Unless defined otherwise, all technical and scientific terms used herein have the same meaning as commonly understood by one of ordinary skill in the art to which this invention belongs. Although any methods and materials similar or equivalent to those described herein can also be used in the practice or testing of the present invention, exemplary methods and materials are now described. All publications mentioned herein are incorporated herein by reference to disclose and describe the methods and/or materials in connection with which the publications are cited.
 It must be noted that as used herein and in the appended claims, the singular forms "a", "an," and "the" include plural referents unless the context clearly dictates otherwise. Thus, for example, reference to "a stimulus" includes a plurality of such stimuli and reference to "the signal" includes reference to one or more signals and equivalents thereof known to those skilled in the art, and so forth.
 It is to be appreciated the embodiments of this invention as discussed below are preferably a software algorithm, program or code residing on computer useable medium having control logic for enabling execution on a machine having a computer processor. The machine typically includes memory storage configured to provide output from execution of the computer algorithm or program.
 Turning now descriptively to the drawings, in which similar reference characters denote similar elements throughout the several views, FIG. 1A depicts an exemplary general-purpose computing system in which illustrated embodiments of the present invention may be implemented.
 FIG. 1A depicts an exemplary computer system, i.e., system 100, which may be used with an illustrative embodiment of the present invention. System 100 generally includes at least one processor 115, or processing unit or plurality of processors, at least one interface 110, e.g., a user-interface, and a memory 125 coupled together via a bus or group of buses 112. Although system 100 is represented herein as a standalone device, it is not limited to such, but instead can be coupled to other devices (not shown) in a distributed processing system.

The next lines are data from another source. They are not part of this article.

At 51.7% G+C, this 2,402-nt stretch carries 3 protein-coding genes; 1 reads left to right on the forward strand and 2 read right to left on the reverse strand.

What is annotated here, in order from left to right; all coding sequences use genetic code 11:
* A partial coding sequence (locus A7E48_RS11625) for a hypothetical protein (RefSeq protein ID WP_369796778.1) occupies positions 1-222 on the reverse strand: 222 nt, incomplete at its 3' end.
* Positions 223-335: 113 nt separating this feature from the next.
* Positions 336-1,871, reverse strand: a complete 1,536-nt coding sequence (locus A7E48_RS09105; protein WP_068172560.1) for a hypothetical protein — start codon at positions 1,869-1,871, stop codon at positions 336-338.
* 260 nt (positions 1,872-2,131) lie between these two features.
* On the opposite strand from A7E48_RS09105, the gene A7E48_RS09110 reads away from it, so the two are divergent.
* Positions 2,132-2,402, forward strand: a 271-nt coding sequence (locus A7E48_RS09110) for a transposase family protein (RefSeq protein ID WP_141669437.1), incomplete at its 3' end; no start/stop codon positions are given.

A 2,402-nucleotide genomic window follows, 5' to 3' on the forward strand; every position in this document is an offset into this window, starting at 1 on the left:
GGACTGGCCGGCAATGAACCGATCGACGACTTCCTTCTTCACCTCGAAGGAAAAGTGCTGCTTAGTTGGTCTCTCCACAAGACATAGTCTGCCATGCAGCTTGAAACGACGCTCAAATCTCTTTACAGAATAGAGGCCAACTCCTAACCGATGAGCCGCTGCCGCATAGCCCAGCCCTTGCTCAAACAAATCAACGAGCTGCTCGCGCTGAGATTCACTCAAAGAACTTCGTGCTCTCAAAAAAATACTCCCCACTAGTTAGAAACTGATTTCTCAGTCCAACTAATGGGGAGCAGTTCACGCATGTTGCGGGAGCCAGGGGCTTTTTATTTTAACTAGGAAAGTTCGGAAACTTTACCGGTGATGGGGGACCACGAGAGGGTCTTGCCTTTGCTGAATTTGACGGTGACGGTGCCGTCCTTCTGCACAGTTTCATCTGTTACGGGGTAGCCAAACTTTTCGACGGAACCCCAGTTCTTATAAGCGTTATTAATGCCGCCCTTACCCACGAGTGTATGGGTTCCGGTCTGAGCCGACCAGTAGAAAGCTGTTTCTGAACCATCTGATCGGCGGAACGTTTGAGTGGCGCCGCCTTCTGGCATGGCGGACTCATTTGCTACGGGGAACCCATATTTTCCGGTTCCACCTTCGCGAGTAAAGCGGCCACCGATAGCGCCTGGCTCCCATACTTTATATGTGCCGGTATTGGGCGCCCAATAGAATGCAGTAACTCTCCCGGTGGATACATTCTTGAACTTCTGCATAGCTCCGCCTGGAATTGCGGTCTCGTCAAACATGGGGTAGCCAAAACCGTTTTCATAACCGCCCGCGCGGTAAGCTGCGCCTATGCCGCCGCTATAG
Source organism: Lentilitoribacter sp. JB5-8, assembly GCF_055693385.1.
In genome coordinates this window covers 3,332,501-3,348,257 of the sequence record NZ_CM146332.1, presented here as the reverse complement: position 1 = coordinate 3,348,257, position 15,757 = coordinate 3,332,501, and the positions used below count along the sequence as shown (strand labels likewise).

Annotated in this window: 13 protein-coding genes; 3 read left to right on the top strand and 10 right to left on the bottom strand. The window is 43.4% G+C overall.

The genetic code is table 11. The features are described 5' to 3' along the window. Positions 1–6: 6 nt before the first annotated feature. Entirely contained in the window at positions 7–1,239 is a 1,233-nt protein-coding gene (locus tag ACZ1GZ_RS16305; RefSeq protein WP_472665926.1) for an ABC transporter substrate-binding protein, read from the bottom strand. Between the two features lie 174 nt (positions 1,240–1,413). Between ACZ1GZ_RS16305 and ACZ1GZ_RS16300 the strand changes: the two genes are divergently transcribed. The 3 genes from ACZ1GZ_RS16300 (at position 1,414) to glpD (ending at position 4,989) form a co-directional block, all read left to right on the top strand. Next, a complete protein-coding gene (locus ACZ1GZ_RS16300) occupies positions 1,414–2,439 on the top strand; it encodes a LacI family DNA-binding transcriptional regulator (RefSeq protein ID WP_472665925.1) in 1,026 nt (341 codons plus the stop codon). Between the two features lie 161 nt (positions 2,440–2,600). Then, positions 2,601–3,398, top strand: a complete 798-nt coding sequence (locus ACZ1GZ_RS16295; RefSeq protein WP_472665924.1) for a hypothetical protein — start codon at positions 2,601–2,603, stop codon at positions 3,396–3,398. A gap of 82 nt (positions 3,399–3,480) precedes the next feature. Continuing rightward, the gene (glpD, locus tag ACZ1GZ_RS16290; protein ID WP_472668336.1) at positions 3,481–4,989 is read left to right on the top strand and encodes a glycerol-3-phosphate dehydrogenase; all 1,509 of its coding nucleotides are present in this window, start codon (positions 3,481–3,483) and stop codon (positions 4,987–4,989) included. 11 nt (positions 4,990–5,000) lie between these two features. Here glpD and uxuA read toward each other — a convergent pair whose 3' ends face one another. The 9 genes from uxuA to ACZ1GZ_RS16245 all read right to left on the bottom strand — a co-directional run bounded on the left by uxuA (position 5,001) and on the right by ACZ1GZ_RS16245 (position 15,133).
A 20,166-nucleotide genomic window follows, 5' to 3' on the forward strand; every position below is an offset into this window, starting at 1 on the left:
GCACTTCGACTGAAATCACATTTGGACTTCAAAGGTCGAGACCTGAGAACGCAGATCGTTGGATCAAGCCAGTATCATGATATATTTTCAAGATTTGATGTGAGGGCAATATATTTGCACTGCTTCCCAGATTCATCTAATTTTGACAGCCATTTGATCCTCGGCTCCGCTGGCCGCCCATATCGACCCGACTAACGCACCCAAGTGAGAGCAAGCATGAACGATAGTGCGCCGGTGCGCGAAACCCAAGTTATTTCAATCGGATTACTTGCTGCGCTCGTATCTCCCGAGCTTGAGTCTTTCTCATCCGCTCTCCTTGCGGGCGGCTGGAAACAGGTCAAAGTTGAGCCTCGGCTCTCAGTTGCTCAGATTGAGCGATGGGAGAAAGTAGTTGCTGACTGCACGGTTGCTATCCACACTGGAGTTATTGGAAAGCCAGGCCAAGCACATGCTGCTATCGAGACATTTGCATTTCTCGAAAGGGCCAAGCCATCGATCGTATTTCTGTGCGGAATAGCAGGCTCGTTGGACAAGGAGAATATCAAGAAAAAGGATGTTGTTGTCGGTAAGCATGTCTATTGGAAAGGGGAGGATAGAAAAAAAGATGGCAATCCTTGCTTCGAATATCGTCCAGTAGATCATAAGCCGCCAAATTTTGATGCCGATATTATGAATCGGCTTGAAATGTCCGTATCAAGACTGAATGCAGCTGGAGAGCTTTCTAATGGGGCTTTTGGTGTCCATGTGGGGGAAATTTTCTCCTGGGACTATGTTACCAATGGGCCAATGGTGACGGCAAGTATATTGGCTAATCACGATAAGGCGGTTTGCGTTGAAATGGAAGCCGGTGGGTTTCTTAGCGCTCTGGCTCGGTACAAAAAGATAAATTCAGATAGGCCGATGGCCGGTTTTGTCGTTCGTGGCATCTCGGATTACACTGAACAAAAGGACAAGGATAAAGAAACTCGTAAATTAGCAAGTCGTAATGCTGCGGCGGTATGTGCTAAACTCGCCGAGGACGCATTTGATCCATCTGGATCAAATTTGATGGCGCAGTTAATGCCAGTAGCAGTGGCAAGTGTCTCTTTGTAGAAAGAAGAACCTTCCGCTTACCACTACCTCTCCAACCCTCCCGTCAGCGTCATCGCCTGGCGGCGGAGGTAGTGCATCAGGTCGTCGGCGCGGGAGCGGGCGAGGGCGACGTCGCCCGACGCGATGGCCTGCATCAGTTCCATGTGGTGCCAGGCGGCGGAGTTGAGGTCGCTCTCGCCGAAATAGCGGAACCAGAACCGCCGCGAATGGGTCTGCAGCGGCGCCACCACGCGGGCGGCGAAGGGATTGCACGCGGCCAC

Interface 110 includes an input device, such as a keyboard or speech recognition subsystem, for enabling a user to communicate information and command selections to processor 115. Interface 110 also includes an output device such as a display. A cursor control such as a mouse, track-ball, or joy stick, allows the user to manipulate a cursor on the display for communicating additional information and command selections to processor 115. Interface 110 is also provided for coupling the processing system 100 to one or more peripheral devices. Input to interface 110 can be derived from multiple sources, for example keyboard instructions in conjunction with data received via a network 120. Output from interface 110 produces or generates output data and can comprise, for example, a display device or monitor in which case output data is visual, a printer in which case output data is printed, a port for example a USB port, a peripheral component adaptor, a data transmitter or antenna such as a modem or wireless network adaptor, etc. Output data can also be distinct and derived from different output devices, for example a visual display on a monitor in conjunction with data transmitted to network 120. A user could view data output, or an interpretation of the data output, on, for example, a monitor or using a printer.